I’ll be honest. I’m very nervous right now. I’m a higher risk due to asthma, and my mom is high-risk due to age and health conditions. I see no reason to be putting anyone, whether that’s your staff or your clients, at risk when there are totally viable alternative options that still allow you to do your job and treat your patients.
Use this as a test run for whether you could see telemedicine working in your practice in the long-run. You might be surprised.
For more information on AVMA’s guidelines on telemedicine, click here.
3. Get creative
Do you have extra time on your hands right now? Then it’s an excellent time to work on problem areas of your business so your practice is BETTER, not the same when we all emerge from this.
Have you ever wanted to fix your business from the foundation up? Now’s the time to do it!
I’m a big fan of innovation and creative thinking methods. Start tackling some projects with a book like ThinkerToys, which was my first introduction to creative thinking, or if you want to just dip your toe in, try this one, which I learned in school:
In this free PDF download on my site, “Do the Opposite,” write down six things that you always or never do in your business. Then you randomly pick two of them and brainstorm how you would do exactly the opposite in your business. This was one of my favorite techniques in my class, as I found it extremely effective in opening up my mind to the possibilities, which is why I wanted to use it here.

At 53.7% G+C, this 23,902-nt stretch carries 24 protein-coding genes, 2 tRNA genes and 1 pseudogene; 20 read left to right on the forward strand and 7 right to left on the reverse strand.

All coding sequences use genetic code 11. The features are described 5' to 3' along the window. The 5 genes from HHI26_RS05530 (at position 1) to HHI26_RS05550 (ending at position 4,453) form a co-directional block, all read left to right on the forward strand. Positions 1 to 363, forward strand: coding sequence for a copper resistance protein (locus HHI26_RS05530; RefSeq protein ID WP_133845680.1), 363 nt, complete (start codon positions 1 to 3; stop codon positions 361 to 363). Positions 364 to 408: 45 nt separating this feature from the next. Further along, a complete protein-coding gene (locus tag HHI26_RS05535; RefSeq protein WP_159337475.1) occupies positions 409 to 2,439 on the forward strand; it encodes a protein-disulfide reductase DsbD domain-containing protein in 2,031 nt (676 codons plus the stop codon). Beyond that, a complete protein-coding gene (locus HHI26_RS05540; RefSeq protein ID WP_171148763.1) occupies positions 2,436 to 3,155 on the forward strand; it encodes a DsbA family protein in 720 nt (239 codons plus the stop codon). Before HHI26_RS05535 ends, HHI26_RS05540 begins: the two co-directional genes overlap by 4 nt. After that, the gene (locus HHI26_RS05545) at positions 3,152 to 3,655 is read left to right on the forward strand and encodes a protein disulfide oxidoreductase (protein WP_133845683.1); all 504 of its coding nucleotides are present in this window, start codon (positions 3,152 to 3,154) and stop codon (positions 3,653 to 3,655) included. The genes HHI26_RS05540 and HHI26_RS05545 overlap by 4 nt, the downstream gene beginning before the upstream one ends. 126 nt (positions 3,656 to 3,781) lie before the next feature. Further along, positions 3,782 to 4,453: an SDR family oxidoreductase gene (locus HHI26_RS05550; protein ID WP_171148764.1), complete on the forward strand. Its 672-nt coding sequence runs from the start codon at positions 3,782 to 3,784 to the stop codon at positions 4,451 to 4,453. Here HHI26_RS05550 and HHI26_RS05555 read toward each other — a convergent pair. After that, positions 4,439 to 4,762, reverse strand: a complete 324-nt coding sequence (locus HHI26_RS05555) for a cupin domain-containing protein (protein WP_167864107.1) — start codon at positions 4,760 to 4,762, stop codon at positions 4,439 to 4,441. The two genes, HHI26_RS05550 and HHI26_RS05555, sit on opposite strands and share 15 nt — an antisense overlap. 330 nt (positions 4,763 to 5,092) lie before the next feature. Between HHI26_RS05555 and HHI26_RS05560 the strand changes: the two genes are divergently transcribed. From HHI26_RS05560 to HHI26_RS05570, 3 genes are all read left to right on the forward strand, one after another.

Want more examples? Be sure to let me know!
Need help or don’t even know where to begin? From mission statements to client targeting to general business strategy and marketing, book a free consult to see where we can take your practice!
4. Employee empowerment
Considering a lot of us are working from home right now, and “the rules” are all messed up, I think this is a great time to focus on employee empowerment. At a time when a lot of workers are getting laid off, I’m going to suggest something controversial (because, I know, money…): keep paying your employees while they work from home. However, don’t let them off easy – they need to earn that paycheck still!
In case you’re not a tree-hugger like me, what’s employee empowerment? It’s not a